Regina v Maxwell: HL 1990

The defendant had hired two men to enter his former partner’s house to commit robbery. It was his defence that he did not contemplate violence, and that he was only guilty of the offence of burglary. The prosecution would not add a count of burglary and opposed leaving that offence to the jury, maintaining that the crime was always intended to be a robbery, and that it was not a burglary which had gone wrong. The jury accepted this view.
Held: Lord Ackner: ‘on the facts of this case the judge was entitled to conclude that the alternative of theft was relatively so trifling that the jury’s attention upon the essential issue – did the appellant intend violence to be used? – should not be distracted.’ He opposed the view of Mustill LJ in the Court of Appeal. The test to be applied was: ‘What is required in any particular case, where the judge fails to leave an alternative offence to the jury, is that the court, before interfering with the verdict, must be satisfied that the jury may have convicted out of a reluctance to see the defendant get clean away with what, on any view, was disgraceful conduct. If they are so satisfied then the conviction cannot be safe or satisfactory.’


Lord Ackner


[1990] 1 WLR 401, (1990) 91 Cr App R 61, [1990] 1 All ER 801


England and Wales


Appeal fromRegina v Maxwell CACD 1988
The defendant admitted paying two others to burgle his partner’s home, but said he had not anticipated violence, and appealed against his conviction for robbery, saying the judge should have left the alternative verdict to the jury. The jury, during . .
ReviewedRegina v Fairbanks CACD 1986
The defendant complained that the judge had not left an alternate verdict of careless driving to the jury where he had been charged with driving a motor vehicle on the road recklessly.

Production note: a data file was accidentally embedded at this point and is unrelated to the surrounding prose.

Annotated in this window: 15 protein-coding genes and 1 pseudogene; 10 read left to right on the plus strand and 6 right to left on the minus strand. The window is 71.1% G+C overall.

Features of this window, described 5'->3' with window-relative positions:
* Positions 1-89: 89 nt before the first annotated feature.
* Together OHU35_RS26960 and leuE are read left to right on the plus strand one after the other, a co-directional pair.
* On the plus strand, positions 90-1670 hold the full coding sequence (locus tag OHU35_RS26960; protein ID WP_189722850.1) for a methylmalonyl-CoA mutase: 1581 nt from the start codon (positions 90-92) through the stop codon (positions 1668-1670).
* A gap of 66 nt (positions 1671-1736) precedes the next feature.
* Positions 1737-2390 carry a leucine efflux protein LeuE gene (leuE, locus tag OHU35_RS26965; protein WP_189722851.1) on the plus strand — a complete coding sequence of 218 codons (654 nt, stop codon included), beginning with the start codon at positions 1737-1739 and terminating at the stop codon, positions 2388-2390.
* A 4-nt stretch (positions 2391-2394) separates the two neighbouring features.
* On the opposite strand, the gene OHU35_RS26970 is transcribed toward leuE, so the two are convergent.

Held: The conviction was quashed.
Mustill LJ said: . .

Cited by:

CitedSutton London Borough Council v S and Another QBD 26-Oct-2004
Parents had had charges brought against them by the appellant for failing to ensure the attendance of their child at school dismissed. The authority appealed.
Held: The authority should have considered more carefully whether it was appropriate . .
CitedCoutts, Regina v CACD 21-Jan-2005
The defendant appealed his conviction for murder, saying that the judge should have left to the jury the alternative conviction for manslaughter. The victim had died through strangulation during a sexual assault by the defendant. He said it had not . .
CitedHunter, Moodie v The Queen PC 8-Oct-2003
PC (Jamaica) The defendants appealed against their convictions for capital murder.
Held: The appeals were allowed, and non-capital convictions substituted. It is not enough to comply with section 2(2), for . .
CitedRegina v Coutts HL 19-Jul-2006
The defendant was convicted of murder. Evidence during the trial suggested a possibility of manslaughter, but neither the defence nor prosecution proposed the alternate verdict. The defendant now appealed saying that the judge had an independent . .
CitedRegina v Abu Hamza CACD 28-Nov-2006
The defendant had faced trial on terrorist charges. He claimed that delay and the very substantial adverse publicity had made his fair trial impossible, and that it was not an offence for a foreign national to solicit murders to be carried out . .
Lists of cited by and citing cases may be incomplete.

Criminal Practice

Updated: 09 December 2022; Ref: scu.220043